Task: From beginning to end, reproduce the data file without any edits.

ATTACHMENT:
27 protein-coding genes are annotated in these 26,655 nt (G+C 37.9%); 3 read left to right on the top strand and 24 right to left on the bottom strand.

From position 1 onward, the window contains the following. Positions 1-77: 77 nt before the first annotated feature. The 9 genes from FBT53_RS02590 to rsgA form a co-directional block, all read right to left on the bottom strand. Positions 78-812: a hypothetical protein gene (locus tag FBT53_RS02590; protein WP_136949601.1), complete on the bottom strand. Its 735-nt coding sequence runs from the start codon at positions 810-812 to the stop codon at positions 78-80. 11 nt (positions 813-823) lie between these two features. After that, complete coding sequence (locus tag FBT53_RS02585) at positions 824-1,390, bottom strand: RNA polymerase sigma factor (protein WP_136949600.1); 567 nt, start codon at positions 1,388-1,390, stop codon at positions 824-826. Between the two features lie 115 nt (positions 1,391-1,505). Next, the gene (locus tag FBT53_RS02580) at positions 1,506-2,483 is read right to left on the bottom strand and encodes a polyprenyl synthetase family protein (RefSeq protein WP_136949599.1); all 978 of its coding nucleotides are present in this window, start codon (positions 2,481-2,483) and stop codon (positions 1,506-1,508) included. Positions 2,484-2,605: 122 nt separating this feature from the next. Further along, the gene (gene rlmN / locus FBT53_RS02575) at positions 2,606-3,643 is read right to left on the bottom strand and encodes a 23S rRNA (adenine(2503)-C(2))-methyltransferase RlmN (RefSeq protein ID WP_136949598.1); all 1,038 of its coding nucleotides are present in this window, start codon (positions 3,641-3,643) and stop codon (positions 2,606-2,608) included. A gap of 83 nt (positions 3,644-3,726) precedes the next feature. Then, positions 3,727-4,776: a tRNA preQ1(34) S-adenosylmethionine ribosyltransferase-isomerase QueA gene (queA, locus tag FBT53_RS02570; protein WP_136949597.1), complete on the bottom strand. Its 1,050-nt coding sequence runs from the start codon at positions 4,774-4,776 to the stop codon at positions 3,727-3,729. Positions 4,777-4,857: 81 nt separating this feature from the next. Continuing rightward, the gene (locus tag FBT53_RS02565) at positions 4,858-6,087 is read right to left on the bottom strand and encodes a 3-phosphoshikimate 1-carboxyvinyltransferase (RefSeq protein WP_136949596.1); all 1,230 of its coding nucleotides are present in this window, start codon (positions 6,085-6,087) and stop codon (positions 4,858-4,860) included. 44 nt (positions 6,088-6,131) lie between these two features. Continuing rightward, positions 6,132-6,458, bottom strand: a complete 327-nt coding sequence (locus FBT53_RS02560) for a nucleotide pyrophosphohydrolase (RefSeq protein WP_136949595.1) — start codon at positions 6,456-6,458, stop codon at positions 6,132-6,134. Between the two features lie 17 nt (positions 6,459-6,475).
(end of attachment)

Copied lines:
27 protein-coding genes are annotated in these 26,655 nt (G+C 37.9%); 3 read left to right on the top strand and 24 right to left on the bottom strand.

From position 1 onward, the window contains the following. Positions 1-77: 77 nt before the first annotated feature. The 9 genes from FBT53_RS02590 to rsgA form a co-directional block, all read right to left on the bottom strand. Positions 78-812: a hypothetical protein gene (locus tag FBT53_RS02590; protein WP_136949601.1), complete on the bottom strand. Its 735-nt coding sequence runs from the start codon at positions 810-812 to the stop codon at positions 78-80. 11 nt (positions 813-823) lie between these two features. After that, complete coding sequence (locus tag FBT53_RS02585) at positions 824-1,390, bottom strand: RNA polymerase sigma factor (protein WP_136949600.1); 567 nt, start codon at positions 1,388-1,390, stop codon at positions 824-826. Between the two features lie 115 nt (positions 1,391-1,505). Next, the gene (locus tag FBT53_RS02580) at positions 1,506-2,483 is read right to left on the bottom strand and encodes a polyprenyl synthetase family protein (RefSeq protein WP_136949599.1); all 978 of its coding nucleotides are present in this window, start codon (positions 2,481-2,483) and stop codon (positions 1,506-1,508) included. Positions 2,484-2,605: 122 nt separating this feature from the next. Further along, the gene (gene rlmN / locus FBT53_RS02575) at positions 2,606-3,643 is read right to left on the bottom strand and encodes a 23S rRNA (adenine(2503)-C(2))-methyltransferase RlmN (RefSeq protein ID WP_136949598.1); all 1,038 of its coding nucleotides are present in this window, start codon (positions 3,641-3,643) and stop codon (positions 2,606-2,608) included. A gap of 83 nt (positions 3,644-3,726) precedes the next feature. Then, positions 3,727-4,776: a tRNA preQ1(34) S-adenosylmethionine ribosyltransferase-isomerase QueA gene (queA, locus tag FBT53_RS02570; protein WP_136949597.1), complete on the bottom strand. Its 1,050-nt coding sequence runs from the start codon at positions 4,774-4,776 to the stop codon at positions 3,727-3,729. Positions 4,777-4,857: 81 nt separating this feature from the next. Continuing rightward, the gene (locus tag FBT53_RS02565) at positions 4,858-6,087 is read right to left on the bottom strand and encodes a 3-phosphoshikimate 1-carboxyvinyltransferase (RefSeq protein WP_136949596.1); all 1,230 of its coding nucleotides are present in this window, start codon (positions 6,085-6,087) and stop codon (positions 4,858-4,860) included. 44 nt (positions 6,088-6,131) lie between these two features. Continuing rightward, positions 6,132-6,458, bottom strand: a complete 327-nt coding sequence (locus FBT53_RS02560) for a nucleotide pyrophosphohydrolase (RefSeq protein WP_136949595.1) — start codon at positions 6,456-6,458, stop codon at positions 6,132-6,134. Between the two features lie 17 nt (positions 6,459-6,475).